Older people have the right to the best possible health.  The cornerstone of universal health coverage and the main entry point for older people into the health system is primary health care.  Accessible, affordable, equitable, and safe community-based care requires a competent trained workforce that is properly remunerated, framed by appropriate legislation and regulation, and underpinned with sustainable funding.

 

Investment is required to ensure equity, social justice and social protection, as well as the elimination of widespread ageism which limits the access of older people to suitable health and social services.

 

Strong systems are flexible systems through improved workforce capacity, technology to exchange information among service providers, standard data requirement on intrinsic capacity and functional ability; and digital technologies to support self-management.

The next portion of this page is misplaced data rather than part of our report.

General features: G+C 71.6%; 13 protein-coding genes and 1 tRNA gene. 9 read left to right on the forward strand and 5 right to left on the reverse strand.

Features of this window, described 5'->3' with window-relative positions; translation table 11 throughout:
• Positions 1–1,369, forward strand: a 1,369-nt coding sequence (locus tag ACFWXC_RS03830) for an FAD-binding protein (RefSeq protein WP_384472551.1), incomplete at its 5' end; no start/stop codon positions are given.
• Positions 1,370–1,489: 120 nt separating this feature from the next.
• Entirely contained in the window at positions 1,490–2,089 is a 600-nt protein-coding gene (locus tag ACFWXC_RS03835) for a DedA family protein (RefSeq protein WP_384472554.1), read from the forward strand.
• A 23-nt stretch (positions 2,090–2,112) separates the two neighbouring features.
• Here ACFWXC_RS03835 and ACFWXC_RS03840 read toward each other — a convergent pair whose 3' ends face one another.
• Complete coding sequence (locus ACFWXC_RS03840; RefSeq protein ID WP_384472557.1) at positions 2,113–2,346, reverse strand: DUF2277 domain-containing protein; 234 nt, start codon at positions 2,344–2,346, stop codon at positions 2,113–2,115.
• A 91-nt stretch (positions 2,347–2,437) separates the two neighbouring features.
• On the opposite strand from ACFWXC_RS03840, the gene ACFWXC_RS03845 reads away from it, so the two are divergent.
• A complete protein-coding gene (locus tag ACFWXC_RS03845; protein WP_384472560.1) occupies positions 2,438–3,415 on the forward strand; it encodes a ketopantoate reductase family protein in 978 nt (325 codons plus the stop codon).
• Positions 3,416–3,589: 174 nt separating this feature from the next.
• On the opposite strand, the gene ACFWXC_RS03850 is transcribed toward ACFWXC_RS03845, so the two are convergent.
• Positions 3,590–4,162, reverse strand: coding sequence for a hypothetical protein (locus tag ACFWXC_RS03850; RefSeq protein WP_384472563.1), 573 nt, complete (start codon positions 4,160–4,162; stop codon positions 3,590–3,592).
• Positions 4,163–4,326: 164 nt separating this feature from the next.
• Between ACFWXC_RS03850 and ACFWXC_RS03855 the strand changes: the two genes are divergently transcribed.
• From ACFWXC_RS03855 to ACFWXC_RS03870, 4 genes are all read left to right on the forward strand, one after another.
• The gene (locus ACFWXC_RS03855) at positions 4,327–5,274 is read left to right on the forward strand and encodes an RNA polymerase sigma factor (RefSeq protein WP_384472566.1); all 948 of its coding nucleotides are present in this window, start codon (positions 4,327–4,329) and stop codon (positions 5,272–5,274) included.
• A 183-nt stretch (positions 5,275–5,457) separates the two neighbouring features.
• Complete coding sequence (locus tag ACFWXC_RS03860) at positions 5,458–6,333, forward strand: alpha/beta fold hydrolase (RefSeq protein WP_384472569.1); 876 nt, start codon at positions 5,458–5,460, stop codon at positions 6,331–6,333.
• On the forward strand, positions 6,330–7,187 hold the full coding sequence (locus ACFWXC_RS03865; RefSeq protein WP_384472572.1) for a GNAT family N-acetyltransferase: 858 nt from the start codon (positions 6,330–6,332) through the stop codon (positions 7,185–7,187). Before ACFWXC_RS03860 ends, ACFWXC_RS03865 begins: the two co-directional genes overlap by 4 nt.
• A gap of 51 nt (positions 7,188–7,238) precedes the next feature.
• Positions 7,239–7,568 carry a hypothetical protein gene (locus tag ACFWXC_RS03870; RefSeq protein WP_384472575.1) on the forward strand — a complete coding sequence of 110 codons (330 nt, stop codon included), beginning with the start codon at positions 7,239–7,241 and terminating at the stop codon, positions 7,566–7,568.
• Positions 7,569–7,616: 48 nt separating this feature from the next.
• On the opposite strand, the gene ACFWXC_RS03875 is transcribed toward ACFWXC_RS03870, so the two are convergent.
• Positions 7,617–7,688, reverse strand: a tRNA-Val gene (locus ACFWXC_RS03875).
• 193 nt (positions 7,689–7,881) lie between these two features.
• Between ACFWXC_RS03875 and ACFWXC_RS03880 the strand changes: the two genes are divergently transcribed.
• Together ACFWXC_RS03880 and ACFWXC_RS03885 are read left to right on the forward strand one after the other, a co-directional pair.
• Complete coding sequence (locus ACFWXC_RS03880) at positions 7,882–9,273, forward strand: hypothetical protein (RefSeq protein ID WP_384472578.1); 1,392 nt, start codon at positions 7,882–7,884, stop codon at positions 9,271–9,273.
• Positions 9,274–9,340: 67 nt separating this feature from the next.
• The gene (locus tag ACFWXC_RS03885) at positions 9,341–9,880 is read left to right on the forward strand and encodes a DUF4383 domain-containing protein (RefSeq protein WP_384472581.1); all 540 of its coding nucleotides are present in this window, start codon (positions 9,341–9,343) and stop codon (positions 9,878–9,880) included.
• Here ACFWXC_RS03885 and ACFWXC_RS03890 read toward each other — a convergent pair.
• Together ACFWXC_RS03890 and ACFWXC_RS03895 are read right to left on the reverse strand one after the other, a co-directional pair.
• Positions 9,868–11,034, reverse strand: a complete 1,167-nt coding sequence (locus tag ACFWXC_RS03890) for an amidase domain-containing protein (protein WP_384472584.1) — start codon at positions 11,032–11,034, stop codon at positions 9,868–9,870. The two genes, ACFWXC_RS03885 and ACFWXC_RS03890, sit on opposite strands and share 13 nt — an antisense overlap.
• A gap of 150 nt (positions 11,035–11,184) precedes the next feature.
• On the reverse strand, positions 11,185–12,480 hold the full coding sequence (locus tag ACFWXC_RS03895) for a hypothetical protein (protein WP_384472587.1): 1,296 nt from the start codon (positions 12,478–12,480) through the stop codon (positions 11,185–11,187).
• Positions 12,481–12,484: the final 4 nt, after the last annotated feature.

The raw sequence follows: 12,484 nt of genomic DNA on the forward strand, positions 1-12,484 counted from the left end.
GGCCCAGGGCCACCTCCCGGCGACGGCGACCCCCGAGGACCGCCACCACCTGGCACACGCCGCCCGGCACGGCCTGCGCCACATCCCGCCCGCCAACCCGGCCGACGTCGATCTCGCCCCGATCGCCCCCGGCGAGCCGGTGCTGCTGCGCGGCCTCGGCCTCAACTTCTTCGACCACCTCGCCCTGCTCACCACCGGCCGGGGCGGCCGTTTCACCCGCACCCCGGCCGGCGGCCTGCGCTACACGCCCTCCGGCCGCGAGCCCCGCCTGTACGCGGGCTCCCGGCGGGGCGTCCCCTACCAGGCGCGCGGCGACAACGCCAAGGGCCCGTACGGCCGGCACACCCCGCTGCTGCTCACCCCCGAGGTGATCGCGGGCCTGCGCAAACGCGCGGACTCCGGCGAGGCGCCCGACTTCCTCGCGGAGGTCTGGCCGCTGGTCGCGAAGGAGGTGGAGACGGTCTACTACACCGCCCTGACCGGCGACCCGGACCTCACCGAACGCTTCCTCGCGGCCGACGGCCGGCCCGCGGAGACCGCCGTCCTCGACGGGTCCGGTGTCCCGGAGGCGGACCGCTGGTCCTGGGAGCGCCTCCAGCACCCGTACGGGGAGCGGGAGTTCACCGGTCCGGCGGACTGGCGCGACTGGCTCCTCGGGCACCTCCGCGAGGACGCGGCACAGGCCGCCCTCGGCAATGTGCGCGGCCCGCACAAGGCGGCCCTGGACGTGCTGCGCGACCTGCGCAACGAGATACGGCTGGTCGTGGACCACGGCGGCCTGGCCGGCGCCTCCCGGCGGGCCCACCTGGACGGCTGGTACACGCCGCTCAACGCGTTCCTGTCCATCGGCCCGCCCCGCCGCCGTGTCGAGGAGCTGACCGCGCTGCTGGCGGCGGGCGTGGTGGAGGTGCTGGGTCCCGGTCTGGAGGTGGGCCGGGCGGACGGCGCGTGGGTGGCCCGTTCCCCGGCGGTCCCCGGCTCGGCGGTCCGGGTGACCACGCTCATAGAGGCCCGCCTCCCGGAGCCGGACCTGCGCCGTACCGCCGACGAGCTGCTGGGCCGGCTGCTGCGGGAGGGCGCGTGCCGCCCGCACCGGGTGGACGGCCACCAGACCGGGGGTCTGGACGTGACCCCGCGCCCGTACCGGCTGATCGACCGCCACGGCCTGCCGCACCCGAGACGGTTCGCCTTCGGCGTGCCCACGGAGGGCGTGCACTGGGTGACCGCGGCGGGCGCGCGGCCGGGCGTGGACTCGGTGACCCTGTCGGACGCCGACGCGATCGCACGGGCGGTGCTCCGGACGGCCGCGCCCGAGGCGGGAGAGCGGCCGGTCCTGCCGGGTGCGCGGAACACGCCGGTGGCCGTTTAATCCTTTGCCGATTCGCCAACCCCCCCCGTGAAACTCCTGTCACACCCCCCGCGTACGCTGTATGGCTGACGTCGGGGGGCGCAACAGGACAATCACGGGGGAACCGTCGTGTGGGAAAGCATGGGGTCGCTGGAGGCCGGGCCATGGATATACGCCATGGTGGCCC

The WHO Integrated Care of Older People (ICOPE) is an example of person-centred approach that supports healthy ageing by addressing priority conditions associated with declines across domains of intrinsic capacity.


Abstracts can be submitted to the theme of Primary care under one of the following sub-themes:

 

Improving capacities: cognition, mobility, vision, hearing, mental health and oral health

Workforce challenges and actions: caregivers, health workers, training, incentives, and stress

Person-centred approaches: models, good practice, measurement.

 

 

Older people, even with significant loss of functional ability, have the right to basic human rights, fundamental freedoms, and to live with dignity.  Long-term care (LTC)[2] is a means to ensure that older people, who have reached a point that they can no longer care for themselves, can still experience healthy ageing.